Ahem -- Blog Action Day!
In having a conversation with a friend back east the other day, she made a statement about the working poor. Ir reminded me of the early days of my marriage when we had 7 children under the age of 9 and only one income coming in... Our children didn't go hungry because we had supportive relatives and sympathetic church leaders.
But there are many that do. Many that go to school with a piece of bread to last the whole day, or perhaps nothing at all until dinner. Little children that cry because their stomachs hurt.
Around Thanksgiving, there is always a big push for the foodbanks and homeless shelters. All of which are good, but recently I've noticed that the Scouts do food drives during other times of the year. I'm grateful that someone has thought that the poor need food year round.
The working poor have actual jobs, usually somewhere to live, but income doesn't stretch much past that. They scrape for every cent to try and feed their families. They are proud -- sometimes it's hard for them to take help. They don't feel like they are charity cases. But they don't like to have their children cry either.
This friend was telling me that she teaches a primary class in church. When she tells her church leaders that a child was crying from hunger in class, events are put into motion that ensure the family has food going home with them that day.
Everyone likes to go on about this country or that country needing our help -- usually showing pictures of starving children. Many people have no idea of the need here in the states, especially during these hard economic times. The price of food has gone up, making it even more difficult for these people to get what they need.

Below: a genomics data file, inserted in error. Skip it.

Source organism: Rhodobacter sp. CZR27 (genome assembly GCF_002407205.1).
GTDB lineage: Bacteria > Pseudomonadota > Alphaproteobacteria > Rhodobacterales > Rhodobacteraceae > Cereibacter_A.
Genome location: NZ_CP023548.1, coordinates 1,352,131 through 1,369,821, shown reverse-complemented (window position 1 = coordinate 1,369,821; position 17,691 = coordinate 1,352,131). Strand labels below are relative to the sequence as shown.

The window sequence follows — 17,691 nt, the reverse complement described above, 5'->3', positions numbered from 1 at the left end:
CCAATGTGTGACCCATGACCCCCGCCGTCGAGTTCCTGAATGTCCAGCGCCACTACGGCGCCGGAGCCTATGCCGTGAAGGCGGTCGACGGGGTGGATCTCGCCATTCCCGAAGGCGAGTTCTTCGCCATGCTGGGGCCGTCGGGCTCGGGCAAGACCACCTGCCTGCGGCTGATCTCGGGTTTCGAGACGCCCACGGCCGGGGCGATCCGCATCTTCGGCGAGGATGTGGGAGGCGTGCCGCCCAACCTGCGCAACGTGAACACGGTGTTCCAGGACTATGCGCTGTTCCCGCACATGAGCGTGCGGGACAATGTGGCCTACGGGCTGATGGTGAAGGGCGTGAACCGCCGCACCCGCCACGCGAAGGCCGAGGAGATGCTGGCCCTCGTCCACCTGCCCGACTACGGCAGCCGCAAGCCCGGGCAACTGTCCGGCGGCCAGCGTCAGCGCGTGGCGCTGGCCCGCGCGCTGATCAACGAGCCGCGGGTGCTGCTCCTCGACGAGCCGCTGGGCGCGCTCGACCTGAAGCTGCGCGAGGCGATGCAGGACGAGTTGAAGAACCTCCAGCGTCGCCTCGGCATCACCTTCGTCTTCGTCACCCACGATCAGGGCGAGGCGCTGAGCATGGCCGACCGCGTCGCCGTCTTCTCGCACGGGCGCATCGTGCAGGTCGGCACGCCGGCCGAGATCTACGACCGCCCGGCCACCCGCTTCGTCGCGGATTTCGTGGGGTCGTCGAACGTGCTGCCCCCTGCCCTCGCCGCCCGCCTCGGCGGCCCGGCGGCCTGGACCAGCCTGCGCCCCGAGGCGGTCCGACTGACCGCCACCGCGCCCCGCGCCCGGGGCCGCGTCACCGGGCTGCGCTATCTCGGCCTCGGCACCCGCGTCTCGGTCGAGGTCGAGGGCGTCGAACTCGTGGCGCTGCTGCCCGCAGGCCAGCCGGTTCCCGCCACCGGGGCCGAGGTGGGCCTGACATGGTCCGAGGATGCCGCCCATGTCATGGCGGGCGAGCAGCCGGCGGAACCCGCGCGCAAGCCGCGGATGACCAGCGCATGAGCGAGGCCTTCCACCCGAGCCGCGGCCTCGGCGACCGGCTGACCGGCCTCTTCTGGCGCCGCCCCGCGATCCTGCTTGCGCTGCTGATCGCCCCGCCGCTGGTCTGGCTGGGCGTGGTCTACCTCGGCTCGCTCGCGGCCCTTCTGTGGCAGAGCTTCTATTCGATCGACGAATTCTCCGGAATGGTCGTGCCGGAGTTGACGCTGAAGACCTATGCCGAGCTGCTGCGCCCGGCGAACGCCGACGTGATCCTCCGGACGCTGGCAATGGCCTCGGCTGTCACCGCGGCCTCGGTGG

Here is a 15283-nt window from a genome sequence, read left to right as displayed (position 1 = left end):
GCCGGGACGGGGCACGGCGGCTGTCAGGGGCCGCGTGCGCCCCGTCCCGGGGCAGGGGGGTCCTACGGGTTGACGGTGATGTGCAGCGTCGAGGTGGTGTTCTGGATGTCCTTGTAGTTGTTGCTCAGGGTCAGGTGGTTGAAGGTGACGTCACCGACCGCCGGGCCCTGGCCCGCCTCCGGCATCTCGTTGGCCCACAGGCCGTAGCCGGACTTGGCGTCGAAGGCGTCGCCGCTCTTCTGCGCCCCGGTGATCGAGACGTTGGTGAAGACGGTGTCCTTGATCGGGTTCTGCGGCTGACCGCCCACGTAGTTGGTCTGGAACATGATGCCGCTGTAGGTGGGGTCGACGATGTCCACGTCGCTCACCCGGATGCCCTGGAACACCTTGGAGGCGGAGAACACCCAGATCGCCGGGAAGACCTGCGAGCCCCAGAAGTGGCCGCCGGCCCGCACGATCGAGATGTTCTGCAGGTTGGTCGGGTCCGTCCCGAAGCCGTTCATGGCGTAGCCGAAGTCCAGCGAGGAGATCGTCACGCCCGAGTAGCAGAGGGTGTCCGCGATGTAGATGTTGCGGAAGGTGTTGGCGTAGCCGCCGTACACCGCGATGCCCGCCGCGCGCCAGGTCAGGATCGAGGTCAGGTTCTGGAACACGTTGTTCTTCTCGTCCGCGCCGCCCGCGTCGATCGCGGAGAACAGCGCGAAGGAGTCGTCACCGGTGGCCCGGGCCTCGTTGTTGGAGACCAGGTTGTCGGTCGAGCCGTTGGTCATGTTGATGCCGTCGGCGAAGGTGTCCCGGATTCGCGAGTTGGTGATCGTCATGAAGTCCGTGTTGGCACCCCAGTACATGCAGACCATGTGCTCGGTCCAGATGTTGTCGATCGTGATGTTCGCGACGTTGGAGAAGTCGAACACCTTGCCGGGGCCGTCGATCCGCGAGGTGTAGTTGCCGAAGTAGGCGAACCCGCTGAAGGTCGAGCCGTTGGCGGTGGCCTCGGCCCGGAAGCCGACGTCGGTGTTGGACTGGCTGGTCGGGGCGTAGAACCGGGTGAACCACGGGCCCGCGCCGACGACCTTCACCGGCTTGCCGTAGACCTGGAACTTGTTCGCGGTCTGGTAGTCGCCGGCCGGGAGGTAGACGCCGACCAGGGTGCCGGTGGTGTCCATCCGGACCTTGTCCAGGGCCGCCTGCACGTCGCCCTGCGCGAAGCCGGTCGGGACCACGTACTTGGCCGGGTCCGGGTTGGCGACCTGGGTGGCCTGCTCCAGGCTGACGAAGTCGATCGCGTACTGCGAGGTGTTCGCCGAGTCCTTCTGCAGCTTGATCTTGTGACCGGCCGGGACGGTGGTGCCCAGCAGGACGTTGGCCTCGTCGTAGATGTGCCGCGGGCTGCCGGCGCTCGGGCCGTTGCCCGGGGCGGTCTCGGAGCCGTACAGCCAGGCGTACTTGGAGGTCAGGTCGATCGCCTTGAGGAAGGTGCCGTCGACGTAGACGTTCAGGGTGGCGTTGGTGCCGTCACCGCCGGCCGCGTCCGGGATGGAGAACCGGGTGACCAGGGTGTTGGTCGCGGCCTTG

You have starving children in America that cannot get aid those across the ocean do. They are families that don't want handouts, so they don't get food stamps. Food stamps also have income restrictions, and take a lot of time to work with. Sometimes these people don't have that time. They are families that don't have extended family or anyone around who can help them. Perhaps they have been forced to move due to loosing their home, or a job -- how many people lost jobs last year due to the car industry? Too many to contemplate.
So on this day of thinking beyond ourselves and our needs, let's remember our neighbor. Our fellow citizens. Our working poor.
Is there a charity in your town or neighborhood that you can contribute to? Do you know a family that is struggling in this way? If so, take some time today and do something for them that will ease their load. A plate of cookies would be nice, but a couple cans of food would last longer and be healthier. Why not both? A couple of loaves of bread...a couple jars of peanut butter and jam...a case of macaroni and cheese.
Produce from your garden.
All of us have things we can share. We just need to see the need and be willing to give. There are many who need it.